TALLAHASEE, Fla. – If all goes according to plan, the Florida Fish and Wildlife Conservation Committee will vote on November 19 over whether to downlist manatees from their current endangered status to threatened.
If manatees are reclassified in Florida, the mammals will remain protected as endangered under the federal government; however, some feel it would give the boating industry "a powerful weapon" in its fight against dock-building restrictions and slow speed zones, the South Florida Sun-Sentinel reported in an article yesterday.
"It’s going to make a huge difference," Judith Vallee, president of the Save the Manatee Club, told the newspaper. "There’s going to be a public perception that everything’s OK, that because they were downlisted, manatees are in recovery. We probably won’t see any additional measures to protect them."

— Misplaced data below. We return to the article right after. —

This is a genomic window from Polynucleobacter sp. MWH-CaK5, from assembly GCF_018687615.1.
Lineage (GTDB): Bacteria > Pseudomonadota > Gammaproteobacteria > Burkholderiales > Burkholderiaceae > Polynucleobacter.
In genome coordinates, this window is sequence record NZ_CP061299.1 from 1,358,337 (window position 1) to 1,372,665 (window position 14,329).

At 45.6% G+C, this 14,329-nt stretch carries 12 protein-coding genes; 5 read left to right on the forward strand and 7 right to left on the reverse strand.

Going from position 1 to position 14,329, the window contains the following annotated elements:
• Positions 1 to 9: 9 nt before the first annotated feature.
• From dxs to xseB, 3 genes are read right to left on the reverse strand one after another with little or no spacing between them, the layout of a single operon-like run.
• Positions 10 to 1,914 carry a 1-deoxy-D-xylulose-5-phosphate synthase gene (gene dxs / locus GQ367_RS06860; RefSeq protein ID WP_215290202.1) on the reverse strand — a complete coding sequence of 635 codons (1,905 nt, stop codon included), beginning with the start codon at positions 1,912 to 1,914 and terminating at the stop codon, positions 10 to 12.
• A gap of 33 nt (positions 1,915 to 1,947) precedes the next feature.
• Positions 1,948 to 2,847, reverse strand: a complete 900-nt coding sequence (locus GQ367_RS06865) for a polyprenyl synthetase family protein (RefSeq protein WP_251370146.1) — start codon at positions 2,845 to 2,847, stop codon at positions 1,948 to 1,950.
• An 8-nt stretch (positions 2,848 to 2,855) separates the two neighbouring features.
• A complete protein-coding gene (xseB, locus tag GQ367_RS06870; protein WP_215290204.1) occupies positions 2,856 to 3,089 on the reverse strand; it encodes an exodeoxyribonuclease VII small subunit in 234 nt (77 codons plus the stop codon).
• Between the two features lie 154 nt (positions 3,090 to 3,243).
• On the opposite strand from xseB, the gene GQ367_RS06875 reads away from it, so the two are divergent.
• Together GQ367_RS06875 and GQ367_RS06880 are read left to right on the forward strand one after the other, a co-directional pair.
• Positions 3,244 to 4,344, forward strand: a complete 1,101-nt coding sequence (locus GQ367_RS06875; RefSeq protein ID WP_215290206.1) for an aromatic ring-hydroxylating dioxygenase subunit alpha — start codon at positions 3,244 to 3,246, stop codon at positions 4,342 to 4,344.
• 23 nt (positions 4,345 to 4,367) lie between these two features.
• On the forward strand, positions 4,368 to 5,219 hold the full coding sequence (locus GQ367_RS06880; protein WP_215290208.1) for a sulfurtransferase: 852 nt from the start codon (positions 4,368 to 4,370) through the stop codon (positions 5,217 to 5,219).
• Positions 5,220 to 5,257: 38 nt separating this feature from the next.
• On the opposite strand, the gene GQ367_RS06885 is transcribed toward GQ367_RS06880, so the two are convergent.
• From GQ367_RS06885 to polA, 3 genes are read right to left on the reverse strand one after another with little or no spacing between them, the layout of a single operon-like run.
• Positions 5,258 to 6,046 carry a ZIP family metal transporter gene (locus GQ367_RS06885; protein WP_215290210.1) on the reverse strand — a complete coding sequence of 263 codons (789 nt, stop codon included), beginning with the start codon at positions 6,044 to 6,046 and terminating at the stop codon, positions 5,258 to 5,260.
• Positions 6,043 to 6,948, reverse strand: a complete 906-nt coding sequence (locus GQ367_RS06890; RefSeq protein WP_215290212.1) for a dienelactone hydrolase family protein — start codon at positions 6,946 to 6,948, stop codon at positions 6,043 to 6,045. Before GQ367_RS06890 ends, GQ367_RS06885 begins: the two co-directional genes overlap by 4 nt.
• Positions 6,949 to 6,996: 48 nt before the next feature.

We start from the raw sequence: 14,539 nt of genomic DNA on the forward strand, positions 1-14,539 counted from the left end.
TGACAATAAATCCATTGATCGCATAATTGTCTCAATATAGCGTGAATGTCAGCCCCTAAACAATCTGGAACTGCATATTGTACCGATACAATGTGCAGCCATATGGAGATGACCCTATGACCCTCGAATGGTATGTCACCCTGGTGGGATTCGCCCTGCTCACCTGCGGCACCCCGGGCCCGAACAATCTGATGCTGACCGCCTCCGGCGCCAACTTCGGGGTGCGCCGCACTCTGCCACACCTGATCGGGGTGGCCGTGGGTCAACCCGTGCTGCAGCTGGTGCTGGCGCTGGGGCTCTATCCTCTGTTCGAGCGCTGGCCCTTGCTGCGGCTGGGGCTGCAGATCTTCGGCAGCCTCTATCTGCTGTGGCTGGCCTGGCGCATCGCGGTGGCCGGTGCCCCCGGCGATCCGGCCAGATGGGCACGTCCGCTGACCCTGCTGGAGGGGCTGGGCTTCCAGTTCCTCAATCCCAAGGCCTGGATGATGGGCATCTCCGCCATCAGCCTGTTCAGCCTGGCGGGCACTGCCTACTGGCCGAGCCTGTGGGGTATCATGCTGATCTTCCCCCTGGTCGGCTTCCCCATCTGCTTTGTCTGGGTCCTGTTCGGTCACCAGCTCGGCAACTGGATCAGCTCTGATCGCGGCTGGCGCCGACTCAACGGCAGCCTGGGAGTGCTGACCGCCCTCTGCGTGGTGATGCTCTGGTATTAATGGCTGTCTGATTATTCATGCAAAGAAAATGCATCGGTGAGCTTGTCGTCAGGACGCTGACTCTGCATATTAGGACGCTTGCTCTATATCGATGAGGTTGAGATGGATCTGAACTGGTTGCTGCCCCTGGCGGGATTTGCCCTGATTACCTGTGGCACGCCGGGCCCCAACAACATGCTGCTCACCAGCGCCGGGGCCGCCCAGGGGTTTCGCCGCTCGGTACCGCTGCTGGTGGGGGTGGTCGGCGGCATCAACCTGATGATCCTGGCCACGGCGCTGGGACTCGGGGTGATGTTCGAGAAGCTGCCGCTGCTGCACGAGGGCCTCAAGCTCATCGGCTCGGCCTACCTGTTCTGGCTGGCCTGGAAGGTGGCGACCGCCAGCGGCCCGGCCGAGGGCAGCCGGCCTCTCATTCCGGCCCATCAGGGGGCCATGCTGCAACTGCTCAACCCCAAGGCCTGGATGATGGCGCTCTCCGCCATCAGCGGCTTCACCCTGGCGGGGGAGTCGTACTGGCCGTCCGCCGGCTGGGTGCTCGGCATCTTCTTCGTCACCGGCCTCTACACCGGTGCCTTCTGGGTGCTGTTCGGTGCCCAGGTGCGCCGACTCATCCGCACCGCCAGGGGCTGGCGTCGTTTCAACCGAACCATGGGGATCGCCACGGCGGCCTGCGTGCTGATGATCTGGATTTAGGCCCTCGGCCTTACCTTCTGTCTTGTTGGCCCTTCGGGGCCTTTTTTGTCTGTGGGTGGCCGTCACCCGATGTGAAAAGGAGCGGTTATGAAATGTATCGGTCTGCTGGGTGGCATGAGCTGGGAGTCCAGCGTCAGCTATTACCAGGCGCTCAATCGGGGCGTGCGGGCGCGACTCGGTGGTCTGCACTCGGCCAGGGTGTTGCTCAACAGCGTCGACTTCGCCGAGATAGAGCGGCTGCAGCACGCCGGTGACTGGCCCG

That’s exactly what the marine industry is hoping, and their wishes may come true. The most recent report from the commission recommended downlisting the manatees, though it also recognized that the manatees face considerable threats, such as the increasing number of watercraft deaths, according to the newspaper.
The newspaper said that under Florida’s law, a species is endangered if it’s likely to lose 80 percent of its population over the next 10 years or three generations, whichever is longer, and scientists are reporting that the manatee population has grown, not declined, over the last 20 years.
"They’re doing much better than they had in the past," Elsa Haubold, the commission’s research director, told the newspaper. "Probably in 1980 there were about 1,000 manatees."
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